Benz But Doesn’t Break. Part I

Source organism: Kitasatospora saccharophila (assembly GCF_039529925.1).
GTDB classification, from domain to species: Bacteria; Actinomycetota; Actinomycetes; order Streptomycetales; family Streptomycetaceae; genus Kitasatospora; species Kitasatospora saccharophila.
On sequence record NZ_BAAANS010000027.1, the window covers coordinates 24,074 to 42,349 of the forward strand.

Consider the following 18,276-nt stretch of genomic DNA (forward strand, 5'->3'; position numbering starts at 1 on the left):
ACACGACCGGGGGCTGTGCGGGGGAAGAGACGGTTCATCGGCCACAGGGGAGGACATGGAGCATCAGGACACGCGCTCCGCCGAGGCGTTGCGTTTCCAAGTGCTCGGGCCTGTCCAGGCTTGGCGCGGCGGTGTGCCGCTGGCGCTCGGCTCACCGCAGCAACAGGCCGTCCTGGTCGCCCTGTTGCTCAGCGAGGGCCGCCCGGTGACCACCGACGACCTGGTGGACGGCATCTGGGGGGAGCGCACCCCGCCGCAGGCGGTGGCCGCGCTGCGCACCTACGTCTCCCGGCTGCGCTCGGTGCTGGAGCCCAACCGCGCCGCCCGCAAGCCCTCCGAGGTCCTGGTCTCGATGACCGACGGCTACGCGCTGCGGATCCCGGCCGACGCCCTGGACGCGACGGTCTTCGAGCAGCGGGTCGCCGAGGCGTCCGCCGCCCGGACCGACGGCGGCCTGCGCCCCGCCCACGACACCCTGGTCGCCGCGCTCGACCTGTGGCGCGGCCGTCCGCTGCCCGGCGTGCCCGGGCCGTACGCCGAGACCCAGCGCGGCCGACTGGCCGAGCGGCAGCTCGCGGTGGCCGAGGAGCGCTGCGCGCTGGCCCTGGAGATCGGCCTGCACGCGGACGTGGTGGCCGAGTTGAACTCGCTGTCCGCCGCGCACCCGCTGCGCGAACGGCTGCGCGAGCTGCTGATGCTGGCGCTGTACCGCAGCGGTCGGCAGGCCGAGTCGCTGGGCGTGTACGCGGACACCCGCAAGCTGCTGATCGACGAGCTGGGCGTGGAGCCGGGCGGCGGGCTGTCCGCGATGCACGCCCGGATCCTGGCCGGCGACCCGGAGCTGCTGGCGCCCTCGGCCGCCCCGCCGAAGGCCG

I wanted to do a variation of the Benzaldehyde to Benzilic Acid synthesis as our final project. The premise was simple: We would use derivatives of benzaldehyde for the reaction. This is a common way to explore synthetic reactions. Many articles that feature synthetic reaction have dozens of experiments done by varying the structural characteristics of the reactants while retaining the same reactive functional group. I found that 4-methoxybenzaldehyde (p-anisaldehyde) and 4-methylbenzaldehyde (p-tolualdehyde) were inexpensive benzaldehyde derivatives. Coupling these reactants was not totally unknown in the literature but data was a little scarce. The self-coupling product of 4-methoxybenzaldehyde was called anisoin or 4,4′-dimethoxybenzoin.  The self-coupling product of 4-methylbenzaldehyde was called toluoin or 4,4′-dimethylbenzoin. James and Ippolito in an article entitled “Rearrangement of p, p’-Disubstituted Benzils” refer to two articles written in the German in 1881 and 1889 for their synthesis of 4,4′-dimethoxybenzoin and 4,4′-dimethylbenzoin respectively. Shacklett and Smith in “The Preparation of Substituted Benzilic Acids” refer to the literature synthesis of both of these compounds as well. Apparently, the 4,4′-dimethylbenzoin synthesis was done with the potassium cyanide catalyzed benzoin condensation methodology. Sumrell, Stevens, and Goheen in “Benzoin Condensation of Anisaldehyde” use potassium and sodium cyanide as a catalyst. Xu et al. in “Efficient and mild benzoin condensation reaction catalyzed by simple 1-N-alkyl-3-methylimidazolium salts” report on the synthesis of 4,4′-dimethylbenzoin.



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